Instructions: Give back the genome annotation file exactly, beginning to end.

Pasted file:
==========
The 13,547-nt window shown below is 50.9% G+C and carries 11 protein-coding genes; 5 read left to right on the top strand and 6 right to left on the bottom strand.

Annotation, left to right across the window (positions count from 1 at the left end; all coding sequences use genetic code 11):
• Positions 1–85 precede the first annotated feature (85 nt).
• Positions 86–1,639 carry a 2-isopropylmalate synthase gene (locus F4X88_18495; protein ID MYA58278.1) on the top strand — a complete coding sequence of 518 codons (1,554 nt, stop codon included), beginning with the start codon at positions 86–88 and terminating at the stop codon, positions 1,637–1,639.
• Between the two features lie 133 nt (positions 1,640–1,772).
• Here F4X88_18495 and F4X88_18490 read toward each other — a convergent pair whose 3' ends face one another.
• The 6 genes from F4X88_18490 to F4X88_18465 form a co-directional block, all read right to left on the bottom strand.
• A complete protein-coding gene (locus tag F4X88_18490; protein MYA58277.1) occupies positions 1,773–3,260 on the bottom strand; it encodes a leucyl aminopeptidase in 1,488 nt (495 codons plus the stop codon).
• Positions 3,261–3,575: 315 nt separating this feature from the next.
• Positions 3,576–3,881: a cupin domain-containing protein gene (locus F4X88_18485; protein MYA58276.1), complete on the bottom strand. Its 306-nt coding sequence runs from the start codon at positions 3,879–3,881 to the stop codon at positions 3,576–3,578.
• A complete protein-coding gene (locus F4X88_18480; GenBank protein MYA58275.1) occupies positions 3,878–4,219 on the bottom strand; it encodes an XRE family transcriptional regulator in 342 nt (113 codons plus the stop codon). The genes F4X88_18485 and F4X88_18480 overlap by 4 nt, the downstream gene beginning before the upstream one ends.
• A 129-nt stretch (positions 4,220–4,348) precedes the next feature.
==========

The 13,547-nt window shown below is 50.9% G+C and carries 11 protein-coding genes; 5 read left to right on the top strand and 6 right to left on the bottom strand.

Annotation, left to right across the window (positions count from 1 at the left end; all coding sequences use genetic code 11):
• Positions 1–85 precede the first annotated feature (85 nt).
• Positions 86–1,639 carry a 2-isopropylmalate synthase gene (locus F4X88_18495; protein ID MYA58278.1) on the top strand — a complete coding sequence of 518 codons (1,554 nt, stop codon included), beginning with the start codon at positions 86–88 and terminating at the stop codon, positions 1,637–1,639.
• Between the two features lie 133 nt (positions 1,640–1,772).
• Here F4X88_18495 and F4X88_18490 read toward each other — a convergent pair whose 3' ends face one another.
• The 6 genes from F4X88_18490 to F4X88_18465 form a co-directional block, all read right to left on the bottom strand.
• A complete protein-coding gene (locus tag F4X88_18490; protein MYA58277.1) occupies positions 1,773–3,260 on the bottom strand; it encodes a leucyl aminopeptidase in 1,488 nt (495 codons plus the stop codon).
• Positions 3,261–3,575: 315 nt separating this feature from the next.
• Positions 3,576–3,881: a cupin domain-containing protein gene (locus F4X88_18485; protein MYA58276.1), complete on the bottom strand. Its 306-nt coding sequence runs from the start codon at positions 3,879–3,881 to the stop codon at positions 3,576–3,578.
• A complete protein-coding gene (locus F4X88_18480; GenBank protein MYA58275.1) occupies positions 3,878–4,219 on the bottom strand; it encodes an XRE family transcriptional regulator in 342 nt (113 codons plus the stop codon). The genes F4X88_18485 and F4X88_18480 overlap by 4 nt, the downstream gene beginning before the upstream one ends.
• A 129-nt stretch (positions 4,220–4,348) precedes the next feature.